In order to answer this question, we’ll need to examine how energy works in the micro- and macro-microscopic regions where electricity is most strongly involved. This will allow us to explain why levitation occurs in all the examples that we’ve seen so far: the levitator and the levitating ship.
Where Do Electrical Charge Exists?
Electrical charge (or energy) arises from two sources: mechanical and chemical. Both mechanical and chemical processes work at the microscopic or sub-micric level. There is not a “ground” in the microscopic world, in which the action of one molecule of an electrical system (or one charge of an electrical medium) is balanced by another. A simple example is that of a capacitor, where there is both a “ground” (an electrical ground) and an “insulator” (a capacitor whose electrons are attracted by a very high voltage of some particular type), which also happens to be the one that is being charged. This electrical voltage is supplied by another capacitor, who is not being charged. There are two electrical currents flowing through each capacitor, and the current coming from it will be equal and opposite both in magnitude and direction. This is how electrons move: a current of one positive electric charge flows through a capacitor of one negative charge, and a similar current has two opposite charges flowing through a capacitor of the same charge. The electric current (called a motor or current) which is being supplied to another component (such as a capacitor) (i.e. a current which is proportional to its charge and which will flow through any of its parts) has a definite relationship to the charge of that component: if there are two parts whose charge is 1/2 of that of the other, the motor will be producing about one-quarter as much speed per unit of energy as if there are two parts of equal charge. Thus, as the charge of a capacitor is increased in magnitude (which is proportional to the charge of the other elements), a greater motor output is needed to produce the same amount of energy as in the first case. If the charge of the other component is not equal to 1/2 of the charge of the first, the motor will actually produce less power than if the two components are of equal charge (i.e. the motor will be producing about one-quarter and two-thirds of what is required to produce the same output).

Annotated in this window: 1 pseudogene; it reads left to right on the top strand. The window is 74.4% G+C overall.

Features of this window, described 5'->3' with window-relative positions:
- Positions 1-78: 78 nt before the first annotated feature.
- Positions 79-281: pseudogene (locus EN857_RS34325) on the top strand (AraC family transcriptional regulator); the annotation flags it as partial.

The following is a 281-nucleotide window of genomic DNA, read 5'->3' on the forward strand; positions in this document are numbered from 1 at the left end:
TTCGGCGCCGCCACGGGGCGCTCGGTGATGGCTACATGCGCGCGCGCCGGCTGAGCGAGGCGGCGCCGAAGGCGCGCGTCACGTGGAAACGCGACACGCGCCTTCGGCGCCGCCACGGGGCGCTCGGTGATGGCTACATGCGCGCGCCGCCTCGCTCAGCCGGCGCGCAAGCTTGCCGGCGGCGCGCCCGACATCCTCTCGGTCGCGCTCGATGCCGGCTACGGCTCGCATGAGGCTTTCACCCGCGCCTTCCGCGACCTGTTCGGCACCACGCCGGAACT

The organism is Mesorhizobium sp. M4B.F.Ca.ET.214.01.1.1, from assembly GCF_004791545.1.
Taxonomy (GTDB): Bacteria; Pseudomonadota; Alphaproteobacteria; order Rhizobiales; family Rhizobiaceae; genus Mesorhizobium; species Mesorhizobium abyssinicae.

Now we can ask whether such a relationship exists at the macroscopic level as well.
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